As financial planning continues its rise, more and more advisors are getting the CFP certification, and an increasing number of firms – from insurance companies to wirehouses to RIAs and everything in between – have been incorporating financial planning into their offering to varying degrees. And now it looks like a new player is entering the space, likely to make a big splash: Vanguard.
In fact, the new “Vanguard Personal Advisor Services (VPAS) offering may have the potential to do to financial planning what their launch of the index fund has done to investment management: create a core, low-cost, basic “indexing” solution to everyone, above which any advisor must rise to deliver value and justify their cost. And priced at a 0.3% AUM fee with a $100,000 minimum (that may soon drop to $50,000), the “Vanguard Financial Planning Indexing” solution may be very disruptive to both “robo-advisors” and today’s traditional advisors as well.
Ultimately, this won’t be the end of individual financial planners – in fact, Vanguard’s move, including the decision to use real human advisors who are CFP certificants and not be a “robo-advisor” – validates the importance of financial planning and the value of getting it from a real human being. Yet at the same time, the sheer size that Vanguard already has creates the potential for it to instantaneously reach the requisite volume of clients to achieve both operational and marketing scale. For individual advisors to survive and thrive, it will become more necessary than ever to gain further expertise, specialize, establish niches, and create ways to differentiate themselves from the new low-cost financial planning “indexing” Vanguard solution.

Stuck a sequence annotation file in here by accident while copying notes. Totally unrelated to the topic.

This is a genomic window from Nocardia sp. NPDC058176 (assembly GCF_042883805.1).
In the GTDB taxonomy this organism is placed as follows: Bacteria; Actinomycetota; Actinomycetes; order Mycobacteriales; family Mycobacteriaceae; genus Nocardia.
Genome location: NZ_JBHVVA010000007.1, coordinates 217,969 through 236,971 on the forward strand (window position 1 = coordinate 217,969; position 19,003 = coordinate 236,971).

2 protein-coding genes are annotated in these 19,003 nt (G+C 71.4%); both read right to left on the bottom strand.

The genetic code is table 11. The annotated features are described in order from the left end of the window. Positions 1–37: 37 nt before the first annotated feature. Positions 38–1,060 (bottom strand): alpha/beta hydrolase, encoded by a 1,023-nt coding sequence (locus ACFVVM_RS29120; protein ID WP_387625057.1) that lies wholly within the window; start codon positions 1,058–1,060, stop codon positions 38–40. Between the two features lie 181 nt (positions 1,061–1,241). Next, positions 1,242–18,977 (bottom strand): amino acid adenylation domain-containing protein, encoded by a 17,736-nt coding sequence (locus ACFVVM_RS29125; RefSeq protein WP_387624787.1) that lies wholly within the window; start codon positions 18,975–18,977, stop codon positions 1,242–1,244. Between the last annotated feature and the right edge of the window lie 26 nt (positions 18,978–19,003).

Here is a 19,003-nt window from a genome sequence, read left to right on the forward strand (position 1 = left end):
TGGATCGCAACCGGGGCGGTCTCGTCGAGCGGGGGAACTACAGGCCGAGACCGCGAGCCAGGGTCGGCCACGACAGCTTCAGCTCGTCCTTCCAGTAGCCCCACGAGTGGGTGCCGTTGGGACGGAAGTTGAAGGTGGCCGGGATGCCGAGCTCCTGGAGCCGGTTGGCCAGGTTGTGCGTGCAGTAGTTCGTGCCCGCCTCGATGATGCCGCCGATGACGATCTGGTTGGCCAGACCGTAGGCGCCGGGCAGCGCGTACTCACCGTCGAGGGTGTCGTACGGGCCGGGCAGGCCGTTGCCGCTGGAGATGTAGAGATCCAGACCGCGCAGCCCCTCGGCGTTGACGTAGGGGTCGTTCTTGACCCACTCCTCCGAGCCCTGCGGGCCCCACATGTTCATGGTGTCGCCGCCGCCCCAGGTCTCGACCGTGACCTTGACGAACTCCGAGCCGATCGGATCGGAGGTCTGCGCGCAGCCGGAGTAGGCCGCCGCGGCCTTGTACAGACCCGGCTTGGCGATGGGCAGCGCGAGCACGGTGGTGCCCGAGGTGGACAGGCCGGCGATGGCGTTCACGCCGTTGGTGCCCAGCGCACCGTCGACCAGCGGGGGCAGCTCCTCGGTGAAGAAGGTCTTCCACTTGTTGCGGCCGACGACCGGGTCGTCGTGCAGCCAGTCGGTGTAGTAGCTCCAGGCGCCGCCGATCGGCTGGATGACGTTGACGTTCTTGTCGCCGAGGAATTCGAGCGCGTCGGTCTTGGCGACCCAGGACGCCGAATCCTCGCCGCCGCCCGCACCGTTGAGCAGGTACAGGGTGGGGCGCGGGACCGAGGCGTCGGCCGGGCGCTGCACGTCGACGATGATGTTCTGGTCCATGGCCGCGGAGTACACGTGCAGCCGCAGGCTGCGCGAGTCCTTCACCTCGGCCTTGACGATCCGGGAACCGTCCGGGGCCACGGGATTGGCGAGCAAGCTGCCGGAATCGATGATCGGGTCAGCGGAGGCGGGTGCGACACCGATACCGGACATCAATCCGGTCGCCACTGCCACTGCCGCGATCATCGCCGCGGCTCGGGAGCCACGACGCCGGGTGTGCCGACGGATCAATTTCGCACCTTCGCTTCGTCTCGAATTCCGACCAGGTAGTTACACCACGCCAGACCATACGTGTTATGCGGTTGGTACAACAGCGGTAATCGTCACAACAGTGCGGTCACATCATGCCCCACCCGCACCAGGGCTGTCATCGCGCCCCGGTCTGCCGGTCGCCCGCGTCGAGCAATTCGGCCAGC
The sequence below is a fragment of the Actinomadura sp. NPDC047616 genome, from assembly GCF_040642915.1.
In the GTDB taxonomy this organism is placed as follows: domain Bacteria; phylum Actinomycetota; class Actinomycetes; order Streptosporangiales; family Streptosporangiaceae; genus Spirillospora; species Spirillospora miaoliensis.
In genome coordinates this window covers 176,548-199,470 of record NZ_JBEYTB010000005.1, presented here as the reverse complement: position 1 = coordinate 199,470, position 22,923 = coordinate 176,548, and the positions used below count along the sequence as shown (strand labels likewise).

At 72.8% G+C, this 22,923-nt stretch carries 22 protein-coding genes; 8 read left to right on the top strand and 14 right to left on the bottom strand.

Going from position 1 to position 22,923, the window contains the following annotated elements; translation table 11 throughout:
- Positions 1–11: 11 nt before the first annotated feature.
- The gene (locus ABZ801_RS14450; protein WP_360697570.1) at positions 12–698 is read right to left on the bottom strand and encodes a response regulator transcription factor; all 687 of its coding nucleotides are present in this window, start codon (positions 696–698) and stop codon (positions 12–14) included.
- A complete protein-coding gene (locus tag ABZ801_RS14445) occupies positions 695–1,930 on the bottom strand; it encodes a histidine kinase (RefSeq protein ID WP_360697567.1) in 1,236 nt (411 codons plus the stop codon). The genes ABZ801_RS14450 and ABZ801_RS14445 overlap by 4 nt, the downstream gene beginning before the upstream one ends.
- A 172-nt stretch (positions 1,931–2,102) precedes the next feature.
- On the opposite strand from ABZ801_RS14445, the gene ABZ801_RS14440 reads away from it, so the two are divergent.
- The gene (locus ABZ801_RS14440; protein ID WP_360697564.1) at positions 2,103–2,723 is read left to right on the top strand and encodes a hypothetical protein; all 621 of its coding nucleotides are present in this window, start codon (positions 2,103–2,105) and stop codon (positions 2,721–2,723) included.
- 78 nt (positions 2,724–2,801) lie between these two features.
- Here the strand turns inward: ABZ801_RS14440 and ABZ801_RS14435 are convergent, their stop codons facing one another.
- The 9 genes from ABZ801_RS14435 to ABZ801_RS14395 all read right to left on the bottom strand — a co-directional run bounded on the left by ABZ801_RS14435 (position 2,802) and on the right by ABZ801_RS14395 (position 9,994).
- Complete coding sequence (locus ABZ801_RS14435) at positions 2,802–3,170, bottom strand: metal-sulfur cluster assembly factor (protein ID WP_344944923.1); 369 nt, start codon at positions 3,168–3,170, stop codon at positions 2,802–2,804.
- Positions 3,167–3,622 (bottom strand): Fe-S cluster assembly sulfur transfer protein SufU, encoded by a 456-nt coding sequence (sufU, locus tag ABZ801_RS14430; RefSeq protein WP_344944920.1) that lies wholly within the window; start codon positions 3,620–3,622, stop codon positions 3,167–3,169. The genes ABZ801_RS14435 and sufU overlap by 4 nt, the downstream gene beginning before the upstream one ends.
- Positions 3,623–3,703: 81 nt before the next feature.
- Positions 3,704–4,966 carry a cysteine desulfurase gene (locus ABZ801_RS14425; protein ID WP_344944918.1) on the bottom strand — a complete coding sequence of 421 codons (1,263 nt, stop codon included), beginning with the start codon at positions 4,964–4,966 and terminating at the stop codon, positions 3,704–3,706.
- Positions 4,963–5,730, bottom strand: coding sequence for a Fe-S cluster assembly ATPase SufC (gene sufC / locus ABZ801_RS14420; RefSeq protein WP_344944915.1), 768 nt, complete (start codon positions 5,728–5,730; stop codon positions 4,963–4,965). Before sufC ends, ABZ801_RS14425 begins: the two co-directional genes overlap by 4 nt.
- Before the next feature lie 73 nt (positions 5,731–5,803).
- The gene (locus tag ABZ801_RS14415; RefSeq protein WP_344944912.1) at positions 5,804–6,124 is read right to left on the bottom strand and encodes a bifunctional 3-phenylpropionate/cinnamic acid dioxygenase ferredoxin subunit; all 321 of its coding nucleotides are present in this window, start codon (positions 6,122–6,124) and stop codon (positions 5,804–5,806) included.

What is Vanguard Personal Advisor Services?
Last year, rumors began to emerge that Vanguard was quietly rolling out a new program called “Vanguard Personal Advisor Services” (VPAS), which offers a managed portfolio of (Vanguard) funds/ETFs, and access to a designated human financial advisor who is a CFP certificant. The advisory relationship includes an upfront financial plan, an annual review, and updates if/when/as needed as life changes, along with access to the advisor along the way via email, a phone call, or a video conference/chat (as presumably most/all of the Vanguard financial planners will be based in its corporate offices in/around Malvern, Pennsylvania).